The Money Laundering Regulations of 2007 aim to detect, deter and disrupt financial crime and terrorist financing, by reducing the possibility of legitimate businesses being used for money laundering.
Certain categories of business are required to register with HM Revenue and Customs (or HMRC), who will then supervise these businesses to ensure that they are meeting their legal obligations regarding money laundering. From January 2010, estate agents and property auctioneers fell into this category of business
Working in estate agency, the personal responsibilities of you and your team are to know and understand the law, to know who your Money Laundering Officer (MLRO) is, and to report any activities that you or anyone else might have suspected to be suspicious.
HMRC are once again making spot checks on agents around the country to ensure that they are complying with the law. If an agent fails such an audit, then the financial fines can be quite significant, and then there is the potential subsequent PR damage to the brand.
There is a view that Fine & Country would be a potentially high profile infringement, especially after the recent Channel 4 documentary on supposed overseas high net worth individuals looking to buy in central London. Therefore we need to be confident that every UK licensee is acting with professionalism and diligence.
There are five immediate steps that each Licensee should ensure are currently in place:
• Check that your business is registered with HMRC
• You have appointed a suitable Money Laundering Officer (MLRO), and also a deputy for each office.
• You have produced a written risk based compliance policy,
kept available in a place where it can accessed and viewed if required
• Suitable records are kept for all clients and transactions
• Appropriate training is undertaken such that all client
facing members of the team have a good understanding of the law and
Our recommendation would be create a physical, central file to include the following documents:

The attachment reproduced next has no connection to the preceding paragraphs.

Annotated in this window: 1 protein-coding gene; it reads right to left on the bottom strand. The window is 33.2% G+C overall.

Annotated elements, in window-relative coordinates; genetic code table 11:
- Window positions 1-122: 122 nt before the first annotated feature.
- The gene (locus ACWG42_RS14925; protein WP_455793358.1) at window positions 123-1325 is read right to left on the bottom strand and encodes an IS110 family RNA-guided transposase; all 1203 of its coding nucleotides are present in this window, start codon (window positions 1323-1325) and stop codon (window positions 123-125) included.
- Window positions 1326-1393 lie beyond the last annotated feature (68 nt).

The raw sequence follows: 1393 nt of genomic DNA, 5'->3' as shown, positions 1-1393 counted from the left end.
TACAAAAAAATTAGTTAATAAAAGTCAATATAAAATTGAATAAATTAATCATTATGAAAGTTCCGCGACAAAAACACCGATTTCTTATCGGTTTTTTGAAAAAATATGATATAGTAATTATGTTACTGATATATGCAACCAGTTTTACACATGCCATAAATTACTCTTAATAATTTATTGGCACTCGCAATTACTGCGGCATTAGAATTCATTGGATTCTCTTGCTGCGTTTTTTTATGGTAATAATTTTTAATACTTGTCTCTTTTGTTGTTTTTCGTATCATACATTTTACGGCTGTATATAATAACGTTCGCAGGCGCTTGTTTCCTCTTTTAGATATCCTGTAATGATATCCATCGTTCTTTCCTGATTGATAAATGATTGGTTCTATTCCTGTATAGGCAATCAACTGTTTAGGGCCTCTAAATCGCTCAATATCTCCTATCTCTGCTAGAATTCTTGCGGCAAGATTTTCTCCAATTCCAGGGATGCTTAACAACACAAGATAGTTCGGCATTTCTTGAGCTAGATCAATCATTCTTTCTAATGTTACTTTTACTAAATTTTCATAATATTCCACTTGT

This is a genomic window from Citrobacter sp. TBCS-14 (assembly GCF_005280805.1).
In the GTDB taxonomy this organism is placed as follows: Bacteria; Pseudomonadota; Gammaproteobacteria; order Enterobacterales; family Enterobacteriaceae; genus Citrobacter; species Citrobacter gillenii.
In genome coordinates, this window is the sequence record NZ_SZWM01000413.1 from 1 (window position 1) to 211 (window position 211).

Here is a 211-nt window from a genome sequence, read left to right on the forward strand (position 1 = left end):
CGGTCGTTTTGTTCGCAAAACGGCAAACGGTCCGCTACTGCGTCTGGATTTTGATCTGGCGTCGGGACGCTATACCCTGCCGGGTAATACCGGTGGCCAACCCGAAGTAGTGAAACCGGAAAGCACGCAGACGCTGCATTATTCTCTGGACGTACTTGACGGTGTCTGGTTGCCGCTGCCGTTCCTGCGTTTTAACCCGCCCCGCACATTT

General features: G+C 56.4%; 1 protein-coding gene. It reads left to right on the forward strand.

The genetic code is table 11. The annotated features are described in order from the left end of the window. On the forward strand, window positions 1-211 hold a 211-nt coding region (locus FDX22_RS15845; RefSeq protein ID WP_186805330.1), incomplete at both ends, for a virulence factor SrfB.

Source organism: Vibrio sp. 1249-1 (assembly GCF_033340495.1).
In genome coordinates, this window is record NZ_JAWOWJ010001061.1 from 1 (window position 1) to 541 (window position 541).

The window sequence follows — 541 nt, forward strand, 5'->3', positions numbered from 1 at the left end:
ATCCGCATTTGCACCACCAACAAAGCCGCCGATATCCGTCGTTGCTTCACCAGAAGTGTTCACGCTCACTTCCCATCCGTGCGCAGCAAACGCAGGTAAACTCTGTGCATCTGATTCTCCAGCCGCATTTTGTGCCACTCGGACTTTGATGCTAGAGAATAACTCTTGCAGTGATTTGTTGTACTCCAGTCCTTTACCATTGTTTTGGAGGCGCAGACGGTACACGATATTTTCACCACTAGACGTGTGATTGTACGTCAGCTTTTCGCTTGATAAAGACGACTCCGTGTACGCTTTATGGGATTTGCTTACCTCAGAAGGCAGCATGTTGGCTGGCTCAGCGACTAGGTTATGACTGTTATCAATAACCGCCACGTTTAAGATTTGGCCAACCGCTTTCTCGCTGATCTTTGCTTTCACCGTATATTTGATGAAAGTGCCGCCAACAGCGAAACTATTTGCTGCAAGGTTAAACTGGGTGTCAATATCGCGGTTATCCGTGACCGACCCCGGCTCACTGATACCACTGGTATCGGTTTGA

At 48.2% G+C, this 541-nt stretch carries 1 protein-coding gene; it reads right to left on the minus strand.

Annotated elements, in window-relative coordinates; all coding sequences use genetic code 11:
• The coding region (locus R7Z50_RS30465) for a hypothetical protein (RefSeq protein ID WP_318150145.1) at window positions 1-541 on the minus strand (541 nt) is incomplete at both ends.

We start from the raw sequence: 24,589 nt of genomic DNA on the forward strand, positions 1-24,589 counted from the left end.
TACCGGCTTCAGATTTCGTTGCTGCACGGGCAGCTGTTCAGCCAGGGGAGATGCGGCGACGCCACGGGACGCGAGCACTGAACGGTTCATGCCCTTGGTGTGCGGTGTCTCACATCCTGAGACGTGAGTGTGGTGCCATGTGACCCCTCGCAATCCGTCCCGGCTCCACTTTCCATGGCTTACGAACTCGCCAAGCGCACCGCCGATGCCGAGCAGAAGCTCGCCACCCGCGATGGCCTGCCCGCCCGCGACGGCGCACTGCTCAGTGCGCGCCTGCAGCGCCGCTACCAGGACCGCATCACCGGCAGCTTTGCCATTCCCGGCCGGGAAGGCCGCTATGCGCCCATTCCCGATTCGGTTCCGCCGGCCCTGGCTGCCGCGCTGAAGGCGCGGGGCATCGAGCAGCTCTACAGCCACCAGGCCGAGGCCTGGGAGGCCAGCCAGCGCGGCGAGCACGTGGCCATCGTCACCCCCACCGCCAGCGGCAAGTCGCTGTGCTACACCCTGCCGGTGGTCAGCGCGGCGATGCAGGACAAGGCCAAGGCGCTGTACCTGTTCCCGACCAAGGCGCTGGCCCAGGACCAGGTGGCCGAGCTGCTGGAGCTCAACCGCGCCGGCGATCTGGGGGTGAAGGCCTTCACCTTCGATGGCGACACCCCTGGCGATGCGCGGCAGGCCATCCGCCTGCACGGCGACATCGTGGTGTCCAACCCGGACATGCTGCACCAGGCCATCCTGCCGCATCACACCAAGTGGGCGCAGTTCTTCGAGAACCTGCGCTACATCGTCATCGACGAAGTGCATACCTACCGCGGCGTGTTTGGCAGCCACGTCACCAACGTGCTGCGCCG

1. A summary of the company’s MLRO, the local deputy, and the names of the staff members
2. A copy of the agent’s risk-based compliance policy
3. Copies of the training certificates for the relevant staff
Your team will need to know how to check the identity of any new clients, whether vendors or purchasers. An ID photo is required, such as driving licence or a passport, plus a property utility bill or bank statement linking that person to their specified address within the current two months. The agent must then create a file on the client that must then be kept for 5 years.
You must also ensure that your colleagues are discreet at all times. It is a criminal offence to inform or to tip off in any way, anyone that has been reported to the National Crime Agency (or NCA for short). It is also important that you are not naïve. It is a further offence not to report activities that you or anyone else might have suspected to be suspicious.
You can use external companies such as Tracewise or ETSOS to help validate any ID checks, but they cannot replace your own diligence and the overall responsibility will still remain with you.
The law states that you are responsible for checking your clients, normally the vendor. However, it may be foolhardy to not also demonstrate and apply similar vigilance over a suspicious applicant, whom your team might reasonably suspect may be using laundered or stolen money.
If you have any doubt about the level of compliance within your business, then we suggest that you seek professional advice as a matter of priority.
More information is available here.